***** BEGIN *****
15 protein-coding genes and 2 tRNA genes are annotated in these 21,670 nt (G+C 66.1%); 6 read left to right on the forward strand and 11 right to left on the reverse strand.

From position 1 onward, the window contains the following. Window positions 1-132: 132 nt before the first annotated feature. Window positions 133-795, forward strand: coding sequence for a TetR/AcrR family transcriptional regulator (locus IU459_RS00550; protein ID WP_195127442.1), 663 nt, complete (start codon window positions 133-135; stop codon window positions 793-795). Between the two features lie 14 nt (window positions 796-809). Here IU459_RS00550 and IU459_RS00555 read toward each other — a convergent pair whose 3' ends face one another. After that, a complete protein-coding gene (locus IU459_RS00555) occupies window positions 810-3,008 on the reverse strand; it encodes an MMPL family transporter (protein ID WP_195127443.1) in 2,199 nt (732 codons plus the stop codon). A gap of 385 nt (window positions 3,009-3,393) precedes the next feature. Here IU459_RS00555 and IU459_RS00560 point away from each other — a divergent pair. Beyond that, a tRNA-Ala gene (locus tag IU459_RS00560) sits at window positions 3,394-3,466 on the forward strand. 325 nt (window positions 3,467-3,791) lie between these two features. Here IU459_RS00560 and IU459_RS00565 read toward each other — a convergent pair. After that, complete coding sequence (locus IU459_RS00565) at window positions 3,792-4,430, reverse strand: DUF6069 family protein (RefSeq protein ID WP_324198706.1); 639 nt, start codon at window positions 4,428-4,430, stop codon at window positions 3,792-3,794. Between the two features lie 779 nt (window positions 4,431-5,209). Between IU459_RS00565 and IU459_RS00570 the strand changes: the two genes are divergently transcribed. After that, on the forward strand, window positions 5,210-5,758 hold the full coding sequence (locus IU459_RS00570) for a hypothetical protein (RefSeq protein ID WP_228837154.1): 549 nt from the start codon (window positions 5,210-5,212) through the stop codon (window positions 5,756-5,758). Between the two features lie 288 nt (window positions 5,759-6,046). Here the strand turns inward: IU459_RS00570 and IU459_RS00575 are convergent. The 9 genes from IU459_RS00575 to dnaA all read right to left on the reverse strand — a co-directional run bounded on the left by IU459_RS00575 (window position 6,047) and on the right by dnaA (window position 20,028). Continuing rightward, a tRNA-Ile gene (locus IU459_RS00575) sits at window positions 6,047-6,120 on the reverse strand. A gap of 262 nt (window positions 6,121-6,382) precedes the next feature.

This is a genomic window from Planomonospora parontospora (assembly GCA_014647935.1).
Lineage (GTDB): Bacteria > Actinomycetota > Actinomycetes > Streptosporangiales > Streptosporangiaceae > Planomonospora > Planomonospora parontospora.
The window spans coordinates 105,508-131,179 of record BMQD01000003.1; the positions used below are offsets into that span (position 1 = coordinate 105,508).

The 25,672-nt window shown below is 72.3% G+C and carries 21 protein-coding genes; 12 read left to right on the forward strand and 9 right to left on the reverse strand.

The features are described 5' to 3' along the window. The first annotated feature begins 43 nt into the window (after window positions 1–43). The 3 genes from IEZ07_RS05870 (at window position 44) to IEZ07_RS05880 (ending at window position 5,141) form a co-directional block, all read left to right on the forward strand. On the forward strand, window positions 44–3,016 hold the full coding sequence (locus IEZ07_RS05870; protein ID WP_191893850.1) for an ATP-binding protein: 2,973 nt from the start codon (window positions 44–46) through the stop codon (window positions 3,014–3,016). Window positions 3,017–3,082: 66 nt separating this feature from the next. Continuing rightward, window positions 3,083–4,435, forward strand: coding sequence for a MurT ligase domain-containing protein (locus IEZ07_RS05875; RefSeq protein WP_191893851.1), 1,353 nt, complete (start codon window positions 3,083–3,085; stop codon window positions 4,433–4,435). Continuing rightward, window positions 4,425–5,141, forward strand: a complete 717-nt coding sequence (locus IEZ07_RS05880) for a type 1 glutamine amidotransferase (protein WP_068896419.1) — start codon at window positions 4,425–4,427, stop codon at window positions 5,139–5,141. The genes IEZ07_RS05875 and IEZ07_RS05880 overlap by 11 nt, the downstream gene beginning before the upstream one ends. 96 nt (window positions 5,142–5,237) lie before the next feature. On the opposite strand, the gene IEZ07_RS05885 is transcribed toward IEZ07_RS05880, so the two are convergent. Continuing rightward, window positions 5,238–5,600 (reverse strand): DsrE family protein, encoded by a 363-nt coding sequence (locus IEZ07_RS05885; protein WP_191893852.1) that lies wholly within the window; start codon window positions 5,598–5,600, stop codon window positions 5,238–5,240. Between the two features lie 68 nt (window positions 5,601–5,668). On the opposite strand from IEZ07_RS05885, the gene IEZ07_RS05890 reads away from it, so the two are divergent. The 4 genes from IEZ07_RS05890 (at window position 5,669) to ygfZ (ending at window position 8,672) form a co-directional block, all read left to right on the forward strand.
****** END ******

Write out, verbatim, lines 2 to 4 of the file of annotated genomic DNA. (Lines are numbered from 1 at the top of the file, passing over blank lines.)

From position 1 onward, the window contains the following. Window positions 1-132: 132 nt before the first annotated feature. Window positions 133-795, forward strand: coding sequence for a TetR/AcrR family transcriptional regulator (locus IU459_RS00550; protein ID WP_195127442.1), 663 nt, complete (start codon window positions 133-135; stop codon window positions 793-795). Between the two features lie 14 nt (window positions 796-809). Here IU459_RS00550 and IU459_RS00555 read toward each other — a convergent pair whose 3' ends face one another. After that, a complete protein-coding gene (locus IU459_RS00555) occupies window positions 810-3,008 on the reverse strand; it encodes an MMPL family transporter (protein ID WP_195127443.1) in 2,199 nt (732 codons plus the stop codon). A gap of 385 nt (window positions 3,009-3,393) precedes the next feature. Here IU459_RS00555 and IU459_RS00560 point away from each other — a divergent pair. Beyond that, a tRNA-Ala gene (locus tag IU459_RS00560) sits at window positions 3,394-3,466 on the forward strand. 325 nt (window positions 3,467-3,791) lie between these two features. Here IU459_RS00560 and IU459_RS00565 read toward each other — a convergent pair. After that, complete coding sequence (locus IU459_RS00565) at window positions 3,792-4,430, reverse strand: DUF6069 family protein (RefSeq protein ID WP_324198706.1); 639 nt, start codon at window positions 4,428-4,430, stop codon at window positions 3,792-3,794. Between the two features lie 779 nt (window positions 4,431-5,209). Between IU459_RS00565 and IU459_RS00570 the strand changes: the two genes are divergently transcribed. After that, on the forward strand, window positions 5,210-5,758 hold the full coding sequence (locus IU459_RS00570) for a hypothetical protein (RefSeq protein ID WP_228837154.1): 549 nt from the start codon (window positions 5,210-5,212) through the stop codon (window positions 5,756-5,758). Between the two features lie 288 nt (window positions 5,759-6,046). Here the strand turns inward: IU459_RS00570 and IU459_RS00575 are convergent. The 9 genes from IU459_RS00575 to dnaA all read right to left on the reverse strand — a co-directional run bounded on the left by IU459_RS00575 (window position 6,047) and on the right by dnaA (window position 20,028). Continuing rightward, a tRNA-Ile gene (locus IU459_RS00575) sits at window positions 6,047-6,120 on the reverse strand. A gap of 262 nt (window positions 6,121-6,382) precedes the next feature.

This is a genomic window from Planomonospora parontospora (assembly GCA_014647935.1).
Lineage (GTDB): Bacteria > Actinomycetota > Actinomycetes > Streptosporangiales > Streptosporangiaceae > Planomonospora > Planomonospora parontospora.